Physician reactions are mixed regarding a new recommendation from the U.S. Preventative Task Force not to use a blood test to routinely screen healthy men for prostate cancer.
Some doctors are praising the task force's recommendation not to use the Prostate-Specific antigen blood test to routinely screen healthy men for prostate cancer. Other physicians believe it's too soon to shut the door on widespread screening.
Dr. Badrinath Konety had been expecting some revision to the guidelines for PSA screening. The University of Minnesota urologist said widespread concerns about overtreatment of non life-threatening prostate cancers are valid, especially considering the risks of unnecessary biopsies, surgery or radiation.
But he was surprised that the U.S. Preventative Task Force was so absolute in its recommendation that no healthy male should get a routine PSA test.
"I agree with some of the points they're making," Konety said. "But I also am not sure that the current state of the data that's out there supports the strength of their recommendation."
The task force analysis examined five large PSA screening trials. The two largest trials were conducted in the U.S. and in Europe.
Konety, who also is director of the Institute for Prostate and Urologic Cancers at the university, said while the U.S. trial showed no survival benefit to the PSA test, the European trial did show a benefit for a subgroup of men aged 55 to 69 after nine years.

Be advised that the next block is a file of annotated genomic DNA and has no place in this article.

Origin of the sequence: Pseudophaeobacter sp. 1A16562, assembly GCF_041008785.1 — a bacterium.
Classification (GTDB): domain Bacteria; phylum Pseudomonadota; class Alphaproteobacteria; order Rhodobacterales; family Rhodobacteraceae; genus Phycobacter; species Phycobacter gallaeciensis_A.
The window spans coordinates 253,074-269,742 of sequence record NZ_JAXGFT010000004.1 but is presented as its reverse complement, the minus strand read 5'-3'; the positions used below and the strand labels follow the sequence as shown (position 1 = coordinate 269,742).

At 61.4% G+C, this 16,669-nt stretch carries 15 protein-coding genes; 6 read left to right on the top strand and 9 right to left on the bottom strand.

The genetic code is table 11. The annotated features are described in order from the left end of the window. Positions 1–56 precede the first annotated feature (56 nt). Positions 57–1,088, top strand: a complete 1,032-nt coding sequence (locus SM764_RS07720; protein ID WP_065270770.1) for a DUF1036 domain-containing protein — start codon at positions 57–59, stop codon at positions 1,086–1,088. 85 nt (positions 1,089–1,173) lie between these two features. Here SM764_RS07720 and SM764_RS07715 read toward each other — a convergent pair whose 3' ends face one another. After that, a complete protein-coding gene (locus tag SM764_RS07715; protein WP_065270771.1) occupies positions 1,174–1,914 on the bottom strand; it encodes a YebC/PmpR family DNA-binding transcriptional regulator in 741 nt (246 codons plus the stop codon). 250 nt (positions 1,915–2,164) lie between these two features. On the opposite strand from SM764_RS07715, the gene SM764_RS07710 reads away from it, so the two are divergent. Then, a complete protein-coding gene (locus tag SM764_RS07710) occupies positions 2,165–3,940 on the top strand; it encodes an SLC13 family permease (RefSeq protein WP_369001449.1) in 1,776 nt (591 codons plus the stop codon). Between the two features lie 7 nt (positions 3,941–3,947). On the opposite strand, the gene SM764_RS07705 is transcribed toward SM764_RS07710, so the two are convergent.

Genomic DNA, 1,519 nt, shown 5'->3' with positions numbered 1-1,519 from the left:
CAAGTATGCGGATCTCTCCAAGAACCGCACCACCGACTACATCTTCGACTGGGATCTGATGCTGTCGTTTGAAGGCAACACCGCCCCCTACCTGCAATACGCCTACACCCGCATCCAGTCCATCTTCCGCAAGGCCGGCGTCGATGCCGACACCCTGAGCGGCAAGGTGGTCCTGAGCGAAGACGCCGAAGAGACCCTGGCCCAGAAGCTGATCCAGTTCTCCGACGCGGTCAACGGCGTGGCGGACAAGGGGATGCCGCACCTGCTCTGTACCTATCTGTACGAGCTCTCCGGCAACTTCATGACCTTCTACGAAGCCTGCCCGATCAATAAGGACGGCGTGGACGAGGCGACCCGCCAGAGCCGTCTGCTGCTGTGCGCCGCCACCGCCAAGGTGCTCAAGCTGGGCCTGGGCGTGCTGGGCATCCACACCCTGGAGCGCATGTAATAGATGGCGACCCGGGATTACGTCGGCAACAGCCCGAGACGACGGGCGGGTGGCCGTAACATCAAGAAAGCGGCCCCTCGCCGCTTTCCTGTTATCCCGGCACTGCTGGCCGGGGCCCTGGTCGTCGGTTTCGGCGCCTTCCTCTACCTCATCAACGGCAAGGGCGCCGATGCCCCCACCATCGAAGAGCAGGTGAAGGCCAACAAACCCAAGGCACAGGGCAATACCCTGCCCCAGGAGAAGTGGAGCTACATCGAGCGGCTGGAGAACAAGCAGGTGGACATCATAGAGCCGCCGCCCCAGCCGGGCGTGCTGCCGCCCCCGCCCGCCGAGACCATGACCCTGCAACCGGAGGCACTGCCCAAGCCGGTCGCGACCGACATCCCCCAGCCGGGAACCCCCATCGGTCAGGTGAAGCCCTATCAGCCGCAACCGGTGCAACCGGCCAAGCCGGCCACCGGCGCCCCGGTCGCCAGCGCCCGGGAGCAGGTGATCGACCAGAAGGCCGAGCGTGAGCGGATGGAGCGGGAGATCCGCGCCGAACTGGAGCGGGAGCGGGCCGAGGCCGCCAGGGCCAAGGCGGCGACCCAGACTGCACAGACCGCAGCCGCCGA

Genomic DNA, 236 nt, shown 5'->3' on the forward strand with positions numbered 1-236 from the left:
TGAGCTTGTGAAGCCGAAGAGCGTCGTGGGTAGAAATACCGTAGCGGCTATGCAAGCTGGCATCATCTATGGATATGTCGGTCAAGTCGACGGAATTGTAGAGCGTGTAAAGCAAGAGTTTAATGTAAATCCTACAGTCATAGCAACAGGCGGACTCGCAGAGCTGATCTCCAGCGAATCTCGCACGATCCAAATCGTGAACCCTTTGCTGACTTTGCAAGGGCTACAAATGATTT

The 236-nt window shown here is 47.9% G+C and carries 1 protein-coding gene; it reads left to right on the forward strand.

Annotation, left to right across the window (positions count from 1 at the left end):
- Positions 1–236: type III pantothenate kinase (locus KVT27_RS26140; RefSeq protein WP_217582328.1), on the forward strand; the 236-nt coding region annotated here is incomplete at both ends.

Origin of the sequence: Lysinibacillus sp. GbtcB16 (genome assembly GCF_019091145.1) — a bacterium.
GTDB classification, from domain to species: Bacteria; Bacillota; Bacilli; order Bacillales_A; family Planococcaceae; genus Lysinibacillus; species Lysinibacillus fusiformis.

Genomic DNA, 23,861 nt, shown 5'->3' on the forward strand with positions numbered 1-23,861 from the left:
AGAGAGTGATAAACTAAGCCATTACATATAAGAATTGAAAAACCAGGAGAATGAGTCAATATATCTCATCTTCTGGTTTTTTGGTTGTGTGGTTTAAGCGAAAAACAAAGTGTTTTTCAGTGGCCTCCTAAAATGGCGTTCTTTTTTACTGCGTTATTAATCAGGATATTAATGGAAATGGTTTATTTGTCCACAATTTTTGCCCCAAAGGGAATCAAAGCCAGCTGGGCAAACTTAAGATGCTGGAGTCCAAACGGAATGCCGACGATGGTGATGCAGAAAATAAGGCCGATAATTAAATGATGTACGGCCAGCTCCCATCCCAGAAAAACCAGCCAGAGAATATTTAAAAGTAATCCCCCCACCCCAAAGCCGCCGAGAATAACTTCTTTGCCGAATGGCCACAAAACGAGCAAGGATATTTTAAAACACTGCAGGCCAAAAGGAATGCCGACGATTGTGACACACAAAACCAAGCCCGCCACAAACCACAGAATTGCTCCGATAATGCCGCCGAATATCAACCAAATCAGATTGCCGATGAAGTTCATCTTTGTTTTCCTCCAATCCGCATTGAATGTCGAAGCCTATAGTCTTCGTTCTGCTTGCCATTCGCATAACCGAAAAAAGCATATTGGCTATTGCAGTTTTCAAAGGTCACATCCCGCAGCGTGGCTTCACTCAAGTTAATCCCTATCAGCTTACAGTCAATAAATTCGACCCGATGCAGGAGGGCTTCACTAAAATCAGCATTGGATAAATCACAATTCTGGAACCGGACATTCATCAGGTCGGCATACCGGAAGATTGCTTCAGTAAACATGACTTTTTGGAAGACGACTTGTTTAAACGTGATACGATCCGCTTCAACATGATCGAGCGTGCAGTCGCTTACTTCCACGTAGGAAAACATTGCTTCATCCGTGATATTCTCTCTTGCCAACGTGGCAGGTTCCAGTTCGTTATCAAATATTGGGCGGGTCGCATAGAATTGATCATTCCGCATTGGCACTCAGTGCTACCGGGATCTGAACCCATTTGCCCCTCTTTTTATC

To Konety, it made sense to explore possible differences in long-term survival more thoroughly before issuing new guidelines.
"If you wait 13, 14 years the difference really becomes even wider," he said. "We're basing a lot of the recommendations on the large studies with reports at ten years and seven years."
But the evidence against routine screening is strong enough to change the practices of Dr. Dave Bucher, a family physician at United Family Medicine in St. Paul.
"I've actually been moving in this direction for about the last six to 12 months and having conversations with my male patients who are in for physicals about what are the risks and benefits," he said.
"It's actually kind of a relief to get the Preventative Services Task Force on the side of evidence-based care."
Bucher said most of his patients accept the advice not to screen if they're healthy, but patients who have had their PSA checked regularly over the years are a little more uncomfortable with halting the test.
If the task force recommendations are adopted, it's still not clear what effect the guidelines will have on patients' decisions to get a PSA test.
Two years ago, the same task force recommended against routine mammograms for women age 40 to 49, prompting outcry from breast cancer survivors and their political allies. That protest prompted Congress to insert language in the federal health care reform law asking insurers to continue to covering routine mammograms for that age group.